I spent most of last Thursday, Friday, and Saturday sitting in a windowless rehearsal room in downtown West Palm Beach, watching three Florida actors, Nicholas Richberg, Tom Wahl, and Kristian Bikic, perform bits and pieces of Billy and Me, my new play, over and over again. The four of us, guided by Bill Hayes, the artistic director of Palm Beach Dramaworks, which will present the play’s world premiere in December, went over every line in the script—and every stage direction—with the finest of fine-tooth combs. I made dozens of changes, some on the spot and others in my hotel room after each session. Most were minor, but some were highly consequential: I wrote a brand-new speech for Nick after Thursday’s session, and on Friday we collectively rewrote and polished what I’d written, rehearsed it, and inserted it into the script permanently.
This process is known as “workshopping.” In recent years it’s become common practice for theater companies to workshop new plays well in advance of their premieres. The idea is to get the script in the best possible shape going in, thus allowing the actors and director to concentrate on the performances and production throughout the actual rehearsal period.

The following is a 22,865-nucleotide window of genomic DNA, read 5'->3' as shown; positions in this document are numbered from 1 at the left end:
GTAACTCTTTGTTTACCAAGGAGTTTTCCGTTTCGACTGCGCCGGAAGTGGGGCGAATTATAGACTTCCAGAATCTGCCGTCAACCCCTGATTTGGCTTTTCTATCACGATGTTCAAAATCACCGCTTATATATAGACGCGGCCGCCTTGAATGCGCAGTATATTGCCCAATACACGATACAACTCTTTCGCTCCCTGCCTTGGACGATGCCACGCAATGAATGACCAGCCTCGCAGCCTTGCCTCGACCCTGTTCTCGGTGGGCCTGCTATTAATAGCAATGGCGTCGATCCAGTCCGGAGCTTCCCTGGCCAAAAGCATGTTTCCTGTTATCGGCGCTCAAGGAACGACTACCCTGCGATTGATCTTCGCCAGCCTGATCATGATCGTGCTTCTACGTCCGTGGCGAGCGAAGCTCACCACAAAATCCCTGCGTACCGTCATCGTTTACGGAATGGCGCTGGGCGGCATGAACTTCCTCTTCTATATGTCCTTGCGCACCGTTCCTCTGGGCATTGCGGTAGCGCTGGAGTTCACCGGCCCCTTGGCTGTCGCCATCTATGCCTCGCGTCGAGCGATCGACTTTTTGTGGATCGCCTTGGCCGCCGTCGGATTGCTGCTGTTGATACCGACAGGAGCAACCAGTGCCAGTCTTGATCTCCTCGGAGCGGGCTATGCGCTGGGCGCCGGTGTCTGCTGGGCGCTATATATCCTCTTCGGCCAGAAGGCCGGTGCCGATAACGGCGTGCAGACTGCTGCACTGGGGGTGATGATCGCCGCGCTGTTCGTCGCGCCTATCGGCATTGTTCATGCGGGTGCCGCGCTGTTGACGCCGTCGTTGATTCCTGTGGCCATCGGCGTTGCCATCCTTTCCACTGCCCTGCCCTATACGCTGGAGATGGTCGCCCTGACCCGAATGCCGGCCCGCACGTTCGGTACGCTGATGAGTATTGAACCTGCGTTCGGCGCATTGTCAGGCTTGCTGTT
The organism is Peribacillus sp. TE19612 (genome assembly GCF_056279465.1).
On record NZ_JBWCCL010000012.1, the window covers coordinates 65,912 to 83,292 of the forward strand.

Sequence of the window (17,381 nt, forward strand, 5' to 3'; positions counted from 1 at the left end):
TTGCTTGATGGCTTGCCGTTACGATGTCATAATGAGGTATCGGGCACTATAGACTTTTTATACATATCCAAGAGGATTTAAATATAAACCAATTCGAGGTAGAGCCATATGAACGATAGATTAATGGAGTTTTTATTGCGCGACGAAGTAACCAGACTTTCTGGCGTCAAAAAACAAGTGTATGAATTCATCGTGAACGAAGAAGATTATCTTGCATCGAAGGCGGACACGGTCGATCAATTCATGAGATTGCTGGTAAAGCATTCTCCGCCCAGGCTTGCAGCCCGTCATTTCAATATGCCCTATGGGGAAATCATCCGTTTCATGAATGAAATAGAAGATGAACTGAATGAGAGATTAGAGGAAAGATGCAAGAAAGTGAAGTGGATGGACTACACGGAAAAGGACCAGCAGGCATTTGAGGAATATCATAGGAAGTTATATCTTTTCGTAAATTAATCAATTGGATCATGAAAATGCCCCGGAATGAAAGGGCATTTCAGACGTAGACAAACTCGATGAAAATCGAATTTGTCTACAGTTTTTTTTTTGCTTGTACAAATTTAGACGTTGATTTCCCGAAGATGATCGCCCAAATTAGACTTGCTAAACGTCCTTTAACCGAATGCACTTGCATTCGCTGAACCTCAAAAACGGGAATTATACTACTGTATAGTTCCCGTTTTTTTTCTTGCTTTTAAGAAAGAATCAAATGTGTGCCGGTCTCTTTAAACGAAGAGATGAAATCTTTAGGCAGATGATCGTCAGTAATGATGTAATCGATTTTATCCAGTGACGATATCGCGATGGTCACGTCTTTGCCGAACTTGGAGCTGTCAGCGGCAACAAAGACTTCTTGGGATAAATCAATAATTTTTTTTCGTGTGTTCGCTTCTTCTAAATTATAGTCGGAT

Most “civilians” (as lay playgoers are known to members of “the profession”) have no notion of how much work goes into a play prior to the first rehearsal. To the extent that they do know about it, their knowledge is likely to come from Moss Hart’s matchlessly vivid account in Act One, his 1959 autobiography, of how he and George S. Kaufman rewrote Once in a Lifetime mere days before it opened on Broadway in 1930. This kind of last-minute surgery still happens, of course, but a play that’s been carefully workshopped is likely to need much less of it.
That’s the theory, anyway, and in my experience it works—up to a point. Dennis Neal and I workshopped Satchmo at the Waldorf at Florida’s Rollins College seven months before its premiere in Orlando in September 2011. Moreover, the premiere, which starred Dennis and was staged by Rus Blackwell, was itself a kind of workshop, for I revised the script extensively as a result of what I learned from mounting the play down in Florida. As a result, the version of Satchmo that opened a year later in Lenox, Massachusetts, was substantially different from the one that we’d done in Orlando—and, I think, considerably better.